Reflux


In a strict sense, reflux can be defined as that which goes against the flow or course of certain objects, people, or even situations. The most widespread meaning of the term, and to which it is primarily related, is that of gastroesophageal reflux: this is a condition in which, for various reasons, gastric juices, together with some of the food ingested, return to the esophagus , which is damaged by the action of the acids present in the substance. This disease represents a significant risk for those who suffer from it, since it increases the risk of esophageal cancer and causes a series of symptoms that generally affect the functioning of the body, such as difficulty swallowing, burning, internal injuries and a long-term cough. duration.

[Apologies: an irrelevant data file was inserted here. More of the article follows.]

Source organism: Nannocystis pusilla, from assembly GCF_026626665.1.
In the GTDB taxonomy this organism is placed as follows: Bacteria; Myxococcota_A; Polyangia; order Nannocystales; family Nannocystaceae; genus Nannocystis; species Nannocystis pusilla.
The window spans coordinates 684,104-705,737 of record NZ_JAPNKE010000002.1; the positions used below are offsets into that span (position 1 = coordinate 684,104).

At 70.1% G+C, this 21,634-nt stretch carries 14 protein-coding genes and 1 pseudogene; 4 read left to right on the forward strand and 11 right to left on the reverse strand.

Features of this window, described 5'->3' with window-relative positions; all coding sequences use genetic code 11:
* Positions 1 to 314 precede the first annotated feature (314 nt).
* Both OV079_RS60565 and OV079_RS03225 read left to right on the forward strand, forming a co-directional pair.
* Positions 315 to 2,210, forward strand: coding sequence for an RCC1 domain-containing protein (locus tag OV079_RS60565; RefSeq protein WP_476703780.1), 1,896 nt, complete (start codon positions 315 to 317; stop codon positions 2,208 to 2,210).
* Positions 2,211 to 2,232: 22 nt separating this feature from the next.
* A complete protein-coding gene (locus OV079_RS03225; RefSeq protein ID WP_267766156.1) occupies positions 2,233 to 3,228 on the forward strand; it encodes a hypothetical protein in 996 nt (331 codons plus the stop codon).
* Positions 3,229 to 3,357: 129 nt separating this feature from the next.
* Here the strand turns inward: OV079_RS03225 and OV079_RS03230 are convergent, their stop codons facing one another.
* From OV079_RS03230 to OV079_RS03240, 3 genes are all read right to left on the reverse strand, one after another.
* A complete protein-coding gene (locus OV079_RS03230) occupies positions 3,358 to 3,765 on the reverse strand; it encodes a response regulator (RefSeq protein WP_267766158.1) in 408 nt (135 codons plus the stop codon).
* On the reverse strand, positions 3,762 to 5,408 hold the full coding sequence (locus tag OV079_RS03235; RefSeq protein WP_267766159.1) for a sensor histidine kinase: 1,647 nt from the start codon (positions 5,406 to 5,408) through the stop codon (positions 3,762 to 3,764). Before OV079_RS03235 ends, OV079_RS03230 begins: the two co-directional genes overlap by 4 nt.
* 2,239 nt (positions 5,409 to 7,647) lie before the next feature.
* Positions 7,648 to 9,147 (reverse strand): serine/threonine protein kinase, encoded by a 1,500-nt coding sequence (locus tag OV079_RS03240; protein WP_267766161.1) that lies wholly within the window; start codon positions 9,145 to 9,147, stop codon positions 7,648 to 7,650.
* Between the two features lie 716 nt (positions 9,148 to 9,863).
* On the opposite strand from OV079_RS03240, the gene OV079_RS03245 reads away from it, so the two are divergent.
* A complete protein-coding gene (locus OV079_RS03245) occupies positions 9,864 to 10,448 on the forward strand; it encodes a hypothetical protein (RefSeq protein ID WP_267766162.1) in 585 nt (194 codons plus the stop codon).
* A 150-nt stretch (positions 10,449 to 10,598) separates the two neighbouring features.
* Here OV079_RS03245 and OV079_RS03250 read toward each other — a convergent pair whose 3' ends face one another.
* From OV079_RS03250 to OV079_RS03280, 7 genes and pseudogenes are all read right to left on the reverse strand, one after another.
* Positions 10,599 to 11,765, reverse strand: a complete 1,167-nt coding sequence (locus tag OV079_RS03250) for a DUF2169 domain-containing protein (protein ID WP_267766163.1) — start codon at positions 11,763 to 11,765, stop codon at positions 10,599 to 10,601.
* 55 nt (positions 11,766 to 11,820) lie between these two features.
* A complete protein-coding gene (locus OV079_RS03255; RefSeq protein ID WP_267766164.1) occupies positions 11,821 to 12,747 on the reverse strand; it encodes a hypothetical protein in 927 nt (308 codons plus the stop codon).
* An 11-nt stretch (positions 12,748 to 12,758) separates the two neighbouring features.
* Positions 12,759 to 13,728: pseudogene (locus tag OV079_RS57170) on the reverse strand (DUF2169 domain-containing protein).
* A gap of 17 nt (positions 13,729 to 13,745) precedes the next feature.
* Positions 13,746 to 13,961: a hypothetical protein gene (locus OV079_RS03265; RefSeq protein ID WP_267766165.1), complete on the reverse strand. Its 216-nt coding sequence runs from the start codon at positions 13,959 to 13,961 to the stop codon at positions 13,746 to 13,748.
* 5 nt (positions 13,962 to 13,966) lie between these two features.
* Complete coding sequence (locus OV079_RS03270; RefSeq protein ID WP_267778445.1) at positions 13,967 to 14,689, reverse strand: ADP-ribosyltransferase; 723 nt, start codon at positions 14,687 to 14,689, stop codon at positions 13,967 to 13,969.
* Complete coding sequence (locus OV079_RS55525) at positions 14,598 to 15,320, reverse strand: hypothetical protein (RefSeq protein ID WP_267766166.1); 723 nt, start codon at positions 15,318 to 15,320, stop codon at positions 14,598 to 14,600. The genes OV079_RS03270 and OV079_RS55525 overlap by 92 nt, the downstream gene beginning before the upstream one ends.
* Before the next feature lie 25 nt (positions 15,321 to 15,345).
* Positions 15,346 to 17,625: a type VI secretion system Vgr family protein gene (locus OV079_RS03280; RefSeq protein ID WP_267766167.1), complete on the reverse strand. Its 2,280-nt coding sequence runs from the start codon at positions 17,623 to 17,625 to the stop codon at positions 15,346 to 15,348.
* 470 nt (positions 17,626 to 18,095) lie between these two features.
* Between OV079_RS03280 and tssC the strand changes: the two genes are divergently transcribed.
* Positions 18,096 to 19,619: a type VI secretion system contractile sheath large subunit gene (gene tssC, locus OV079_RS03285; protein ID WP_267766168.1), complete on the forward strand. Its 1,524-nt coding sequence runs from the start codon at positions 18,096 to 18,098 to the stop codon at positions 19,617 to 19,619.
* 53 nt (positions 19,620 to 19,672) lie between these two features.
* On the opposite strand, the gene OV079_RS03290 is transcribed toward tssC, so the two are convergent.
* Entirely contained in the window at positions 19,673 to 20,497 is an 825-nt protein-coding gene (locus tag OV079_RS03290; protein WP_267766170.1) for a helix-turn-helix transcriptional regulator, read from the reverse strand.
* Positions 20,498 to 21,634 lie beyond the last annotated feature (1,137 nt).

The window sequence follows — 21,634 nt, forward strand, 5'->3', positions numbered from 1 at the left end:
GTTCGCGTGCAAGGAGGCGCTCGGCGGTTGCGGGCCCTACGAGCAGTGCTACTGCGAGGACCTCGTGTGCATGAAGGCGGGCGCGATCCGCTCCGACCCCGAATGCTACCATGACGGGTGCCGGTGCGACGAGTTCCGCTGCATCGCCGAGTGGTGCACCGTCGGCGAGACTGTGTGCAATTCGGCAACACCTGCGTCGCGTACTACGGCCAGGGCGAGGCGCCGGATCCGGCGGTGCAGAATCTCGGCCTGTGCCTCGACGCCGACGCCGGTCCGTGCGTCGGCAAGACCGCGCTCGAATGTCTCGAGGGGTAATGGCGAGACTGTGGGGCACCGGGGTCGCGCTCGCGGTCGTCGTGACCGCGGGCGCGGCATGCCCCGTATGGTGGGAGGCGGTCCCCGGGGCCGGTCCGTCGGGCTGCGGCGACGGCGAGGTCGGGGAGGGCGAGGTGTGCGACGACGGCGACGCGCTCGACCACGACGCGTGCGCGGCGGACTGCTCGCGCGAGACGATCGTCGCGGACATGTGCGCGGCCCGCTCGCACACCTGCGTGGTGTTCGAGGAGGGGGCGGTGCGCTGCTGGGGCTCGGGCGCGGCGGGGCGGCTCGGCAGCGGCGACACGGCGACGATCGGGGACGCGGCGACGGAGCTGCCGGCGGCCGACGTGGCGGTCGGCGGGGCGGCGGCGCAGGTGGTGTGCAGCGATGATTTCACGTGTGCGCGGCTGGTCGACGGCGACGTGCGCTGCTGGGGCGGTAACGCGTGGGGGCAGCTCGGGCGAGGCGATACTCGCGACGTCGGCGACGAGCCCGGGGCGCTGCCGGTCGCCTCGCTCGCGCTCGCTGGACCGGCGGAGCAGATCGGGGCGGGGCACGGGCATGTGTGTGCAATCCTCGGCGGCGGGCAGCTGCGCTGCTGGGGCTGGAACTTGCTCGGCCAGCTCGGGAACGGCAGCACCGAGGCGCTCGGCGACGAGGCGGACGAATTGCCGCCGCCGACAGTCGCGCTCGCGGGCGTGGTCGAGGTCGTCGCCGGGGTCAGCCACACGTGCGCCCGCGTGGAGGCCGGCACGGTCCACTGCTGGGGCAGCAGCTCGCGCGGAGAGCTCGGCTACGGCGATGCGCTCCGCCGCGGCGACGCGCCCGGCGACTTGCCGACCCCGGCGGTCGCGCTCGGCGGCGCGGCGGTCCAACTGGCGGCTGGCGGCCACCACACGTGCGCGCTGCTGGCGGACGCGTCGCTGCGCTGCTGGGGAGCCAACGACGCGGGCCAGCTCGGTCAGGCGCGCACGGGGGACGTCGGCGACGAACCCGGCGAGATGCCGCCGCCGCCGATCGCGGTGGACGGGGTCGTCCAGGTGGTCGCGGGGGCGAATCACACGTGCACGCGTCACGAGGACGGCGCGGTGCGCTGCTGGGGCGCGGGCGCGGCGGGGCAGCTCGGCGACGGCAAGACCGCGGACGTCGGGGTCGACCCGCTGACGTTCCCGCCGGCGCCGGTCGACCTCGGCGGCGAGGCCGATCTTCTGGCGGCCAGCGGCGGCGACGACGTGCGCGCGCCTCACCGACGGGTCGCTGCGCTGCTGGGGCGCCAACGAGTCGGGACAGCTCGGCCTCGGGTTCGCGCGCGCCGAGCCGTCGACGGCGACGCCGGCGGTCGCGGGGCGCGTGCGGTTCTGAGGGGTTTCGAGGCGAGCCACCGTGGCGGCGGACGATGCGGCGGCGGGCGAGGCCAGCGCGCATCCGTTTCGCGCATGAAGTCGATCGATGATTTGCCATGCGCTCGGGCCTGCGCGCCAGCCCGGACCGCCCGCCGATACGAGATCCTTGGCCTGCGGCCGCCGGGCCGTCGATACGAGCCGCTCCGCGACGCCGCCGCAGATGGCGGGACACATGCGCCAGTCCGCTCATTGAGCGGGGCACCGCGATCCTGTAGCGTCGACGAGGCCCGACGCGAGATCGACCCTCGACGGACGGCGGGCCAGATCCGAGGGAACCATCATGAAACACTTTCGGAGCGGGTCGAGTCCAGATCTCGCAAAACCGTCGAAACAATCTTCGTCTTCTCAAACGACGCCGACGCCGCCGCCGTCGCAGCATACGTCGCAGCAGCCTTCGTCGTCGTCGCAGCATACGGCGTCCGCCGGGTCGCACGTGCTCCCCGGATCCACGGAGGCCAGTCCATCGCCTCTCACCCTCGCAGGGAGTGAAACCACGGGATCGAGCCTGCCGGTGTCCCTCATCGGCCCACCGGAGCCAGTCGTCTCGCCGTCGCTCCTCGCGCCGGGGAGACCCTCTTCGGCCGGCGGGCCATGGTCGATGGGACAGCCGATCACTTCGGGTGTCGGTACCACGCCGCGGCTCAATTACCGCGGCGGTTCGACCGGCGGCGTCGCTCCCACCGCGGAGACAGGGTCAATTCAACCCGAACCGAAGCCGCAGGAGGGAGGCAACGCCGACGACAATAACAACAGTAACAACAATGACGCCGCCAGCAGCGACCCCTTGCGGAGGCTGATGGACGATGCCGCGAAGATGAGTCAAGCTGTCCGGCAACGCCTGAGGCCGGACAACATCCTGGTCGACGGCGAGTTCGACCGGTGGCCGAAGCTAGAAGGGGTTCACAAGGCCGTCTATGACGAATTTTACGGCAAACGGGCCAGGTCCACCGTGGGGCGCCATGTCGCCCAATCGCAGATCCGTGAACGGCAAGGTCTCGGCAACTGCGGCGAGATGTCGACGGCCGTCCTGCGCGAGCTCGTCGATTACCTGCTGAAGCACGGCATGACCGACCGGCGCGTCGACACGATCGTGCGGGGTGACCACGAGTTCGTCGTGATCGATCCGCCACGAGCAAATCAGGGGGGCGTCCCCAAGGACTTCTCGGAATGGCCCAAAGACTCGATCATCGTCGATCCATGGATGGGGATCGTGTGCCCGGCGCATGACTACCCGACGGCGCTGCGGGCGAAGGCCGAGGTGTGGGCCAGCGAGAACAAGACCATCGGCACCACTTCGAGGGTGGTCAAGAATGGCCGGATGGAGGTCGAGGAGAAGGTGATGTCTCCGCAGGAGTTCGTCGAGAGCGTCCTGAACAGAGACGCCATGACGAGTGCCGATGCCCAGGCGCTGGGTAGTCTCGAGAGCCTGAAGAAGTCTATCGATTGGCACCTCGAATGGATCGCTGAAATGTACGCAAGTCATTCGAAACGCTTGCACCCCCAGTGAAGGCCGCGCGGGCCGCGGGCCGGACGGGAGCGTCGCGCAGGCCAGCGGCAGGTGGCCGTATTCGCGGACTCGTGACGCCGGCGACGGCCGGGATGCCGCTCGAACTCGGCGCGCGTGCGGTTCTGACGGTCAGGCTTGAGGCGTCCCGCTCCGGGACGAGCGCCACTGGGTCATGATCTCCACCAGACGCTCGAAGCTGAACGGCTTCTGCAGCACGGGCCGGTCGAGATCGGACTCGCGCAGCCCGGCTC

The digestive process begins when you eat food. This, first, must be converted into the food bolus, in the shape of a sphere, with the help of the teeth and the tongue; this, then, would pass through the throat or pharynx, the esophagus and, finally, it reaches the stomach. Once there, it must be broken down with the help of the acids present in the gastric juices, in order to extract all the proteins that they can contribute to the body. An important fact is that, despite the presence of acid substances in the stomach, this organ is not affected, since it produces a mucous substance on its walls that protects it; however, the area closest to it, the esophagus, does not have this property, so it is widely affected when reflux appears, its constitution being injured. This can be detected in time, resorting to esophagogastroduodenoscopy or Ph-metry.